Objective: Tuberous sclerosis complex (TSC) is one of the most common genetic causes of epilepsy. Seizures in TSC typically first present in infancy or early childhood, including focal seizures and infantile spasms. Infantile spasms in TSC are particularly characteristic in its strong responsiveness to vigabatrin. Although a number of mouse models of epilepsy in TSC have been described, there are very limited electroencephalographic (EEG) or seizure data during the preweanling neonatal and infantile-equivalent mouse periods. Tsc1GFAPCKO mice are a well-characterized mouse model of epilepsy in TSC, but whether these mice have seizures during early development has not been documented. The objective of this study was to determine whether preweanling Tsc1GFAPCKO mice have developmental EEG abnormalities or seizures, including spasms. Methods: Longitudinal video-EEG and electromyographic recordings were performed serially on Tsc1GFAPCKO and control mice from postnatal days 9-21 and analyzed for EEG background abnormalities, sleep-wake vigilance states, and spontaneous seizures. Spasms were also induced with varying doses of N-methyl-D-aspartate (NMDA). Results: The interictal EEG of Tsc1GFAPCKO mice had excessive discontinuity and slowing, suggesting a delayed developmental progression compared with control mice. Tsc1GFAPCKO mice also had increased vigilance state transitions and fragmentation. Tsc1GFAPCKO mice had spontaneous focal seizures in the early neonatal period and a reduced threshold for NMDA-induced spasms, but no spontaneous spasms were observed. Significance: Neonatal Tsc1GFAPCKO mice recapitulate early developmental aspects of EEG abnormalities, focal seizures, and an increased propensity for spasms. This mouse model may be useful for early mechanistic and therapeutic studies of epileptogenesis in TSC.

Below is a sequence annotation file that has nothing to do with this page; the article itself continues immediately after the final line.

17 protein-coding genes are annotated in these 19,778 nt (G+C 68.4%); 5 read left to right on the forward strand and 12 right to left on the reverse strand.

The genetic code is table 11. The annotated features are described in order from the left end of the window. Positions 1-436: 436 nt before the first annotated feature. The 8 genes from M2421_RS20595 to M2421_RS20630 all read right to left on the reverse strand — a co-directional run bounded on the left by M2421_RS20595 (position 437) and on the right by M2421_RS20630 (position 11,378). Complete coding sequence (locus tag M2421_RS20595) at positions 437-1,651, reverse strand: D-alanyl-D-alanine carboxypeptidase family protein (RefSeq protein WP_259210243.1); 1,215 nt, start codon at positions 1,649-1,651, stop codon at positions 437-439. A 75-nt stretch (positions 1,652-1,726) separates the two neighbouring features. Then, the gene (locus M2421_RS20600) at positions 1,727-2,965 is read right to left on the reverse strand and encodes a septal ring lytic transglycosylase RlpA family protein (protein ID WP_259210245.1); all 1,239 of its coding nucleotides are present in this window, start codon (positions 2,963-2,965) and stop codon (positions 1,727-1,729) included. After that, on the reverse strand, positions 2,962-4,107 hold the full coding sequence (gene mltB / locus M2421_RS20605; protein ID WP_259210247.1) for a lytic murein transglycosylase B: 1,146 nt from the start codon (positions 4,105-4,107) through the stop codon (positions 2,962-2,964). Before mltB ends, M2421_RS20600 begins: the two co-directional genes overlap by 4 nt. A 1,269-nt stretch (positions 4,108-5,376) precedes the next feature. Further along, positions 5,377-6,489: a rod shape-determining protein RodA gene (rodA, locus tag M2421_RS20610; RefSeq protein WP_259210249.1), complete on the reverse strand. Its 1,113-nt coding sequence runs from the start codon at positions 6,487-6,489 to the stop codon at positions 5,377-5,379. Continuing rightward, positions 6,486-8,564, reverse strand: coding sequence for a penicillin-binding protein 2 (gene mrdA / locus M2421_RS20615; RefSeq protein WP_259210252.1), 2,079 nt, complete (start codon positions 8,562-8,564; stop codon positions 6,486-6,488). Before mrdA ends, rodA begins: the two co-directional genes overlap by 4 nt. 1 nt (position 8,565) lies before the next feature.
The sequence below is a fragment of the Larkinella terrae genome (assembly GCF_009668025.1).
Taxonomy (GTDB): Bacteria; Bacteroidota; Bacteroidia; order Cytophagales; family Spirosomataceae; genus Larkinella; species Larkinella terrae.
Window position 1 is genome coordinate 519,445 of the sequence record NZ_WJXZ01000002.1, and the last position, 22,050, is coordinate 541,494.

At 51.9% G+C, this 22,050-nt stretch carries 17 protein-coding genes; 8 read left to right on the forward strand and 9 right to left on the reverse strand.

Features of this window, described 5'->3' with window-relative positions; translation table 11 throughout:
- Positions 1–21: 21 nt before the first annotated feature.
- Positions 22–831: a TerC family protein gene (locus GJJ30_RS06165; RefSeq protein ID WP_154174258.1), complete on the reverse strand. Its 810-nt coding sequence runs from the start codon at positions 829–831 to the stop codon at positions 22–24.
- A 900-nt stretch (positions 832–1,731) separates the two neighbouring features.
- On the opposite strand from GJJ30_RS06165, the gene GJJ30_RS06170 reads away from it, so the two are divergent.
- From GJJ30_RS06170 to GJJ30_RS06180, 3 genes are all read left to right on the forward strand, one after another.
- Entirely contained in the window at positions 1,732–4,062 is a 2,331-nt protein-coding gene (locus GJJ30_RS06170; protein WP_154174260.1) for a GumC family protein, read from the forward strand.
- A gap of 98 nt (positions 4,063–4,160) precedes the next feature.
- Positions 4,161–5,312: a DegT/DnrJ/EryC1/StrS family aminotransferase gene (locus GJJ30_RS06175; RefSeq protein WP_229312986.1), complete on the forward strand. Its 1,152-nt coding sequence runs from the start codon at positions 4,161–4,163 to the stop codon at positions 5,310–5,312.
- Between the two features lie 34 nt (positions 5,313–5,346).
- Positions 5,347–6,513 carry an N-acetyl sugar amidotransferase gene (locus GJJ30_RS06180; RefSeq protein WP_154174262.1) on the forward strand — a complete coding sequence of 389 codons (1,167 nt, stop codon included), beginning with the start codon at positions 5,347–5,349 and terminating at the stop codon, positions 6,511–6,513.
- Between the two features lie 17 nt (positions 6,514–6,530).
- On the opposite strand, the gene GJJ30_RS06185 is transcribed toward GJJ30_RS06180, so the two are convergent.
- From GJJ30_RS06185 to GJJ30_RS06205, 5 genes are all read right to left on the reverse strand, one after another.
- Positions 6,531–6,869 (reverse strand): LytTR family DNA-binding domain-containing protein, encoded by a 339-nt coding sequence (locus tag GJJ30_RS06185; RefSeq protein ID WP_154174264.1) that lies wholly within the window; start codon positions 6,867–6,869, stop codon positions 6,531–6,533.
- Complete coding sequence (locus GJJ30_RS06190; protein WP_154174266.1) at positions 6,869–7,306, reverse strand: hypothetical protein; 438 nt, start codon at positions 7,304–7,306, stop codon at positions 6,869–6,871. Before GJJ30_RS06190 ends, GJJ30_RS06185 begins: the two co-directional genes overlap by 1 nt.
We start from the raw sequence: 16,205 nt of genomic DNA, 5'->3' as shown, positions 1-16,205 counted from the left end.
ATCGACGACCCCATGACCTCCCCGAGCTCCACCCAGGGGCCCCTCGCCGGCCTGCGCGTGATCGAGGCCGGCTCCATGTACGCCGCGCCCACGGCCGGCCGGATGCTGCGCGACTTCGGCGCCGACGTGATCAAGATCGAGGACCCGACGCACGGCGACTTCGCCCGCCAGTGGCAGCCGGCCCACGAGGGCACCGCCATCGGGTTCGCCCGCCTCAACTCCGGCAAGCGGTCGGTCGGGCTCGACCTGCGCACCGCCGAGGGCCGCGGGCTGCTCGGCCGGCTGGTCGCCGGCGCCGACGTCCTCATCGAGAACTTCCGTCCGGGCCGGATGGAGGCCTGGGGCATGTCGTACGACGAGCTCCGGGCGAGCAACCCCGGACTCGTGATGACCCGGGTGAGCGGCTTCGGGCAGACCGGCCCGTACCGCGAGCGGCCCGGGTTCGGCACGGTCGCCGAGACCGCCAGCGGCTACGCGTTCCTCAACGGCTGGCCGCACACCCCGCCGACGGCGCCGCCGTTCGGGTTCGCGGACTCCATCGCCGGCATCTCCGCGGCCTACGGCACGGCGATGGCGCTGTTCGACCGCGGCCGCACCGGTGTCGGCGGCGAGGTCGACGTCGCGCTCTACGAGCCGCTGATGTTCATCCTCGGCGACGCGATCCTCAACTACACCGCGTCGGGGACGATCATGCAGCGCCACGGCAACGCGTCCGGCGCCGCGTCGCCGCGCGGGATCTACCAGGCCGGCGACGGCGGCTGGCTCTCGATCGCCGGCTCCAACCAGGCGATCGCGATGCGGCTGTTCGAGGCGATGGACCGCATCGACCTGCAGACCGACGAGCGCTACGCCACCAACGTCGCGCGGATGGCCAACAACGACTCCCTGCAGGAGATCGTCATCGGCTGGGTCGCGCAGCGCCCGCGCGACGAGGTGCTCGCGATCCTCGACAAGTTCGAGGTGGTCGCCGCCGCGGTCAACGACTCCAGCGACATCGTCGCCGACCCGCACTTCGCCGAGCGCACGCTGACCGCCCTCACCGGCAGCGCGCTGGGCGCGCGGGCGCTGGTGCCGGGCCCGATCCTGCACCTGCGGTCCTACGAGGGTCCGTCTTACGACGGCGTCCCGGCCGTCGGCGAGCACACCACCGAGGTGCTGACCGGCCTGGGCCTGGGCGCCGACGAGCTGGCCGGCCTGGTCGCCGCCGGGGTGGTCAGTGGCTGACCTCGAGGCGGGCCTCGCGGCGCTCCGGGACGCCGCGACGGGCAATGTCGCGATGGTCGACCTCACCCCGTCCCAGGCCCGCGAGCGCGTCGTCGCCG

- infantile spasms
- tuberous sclerosis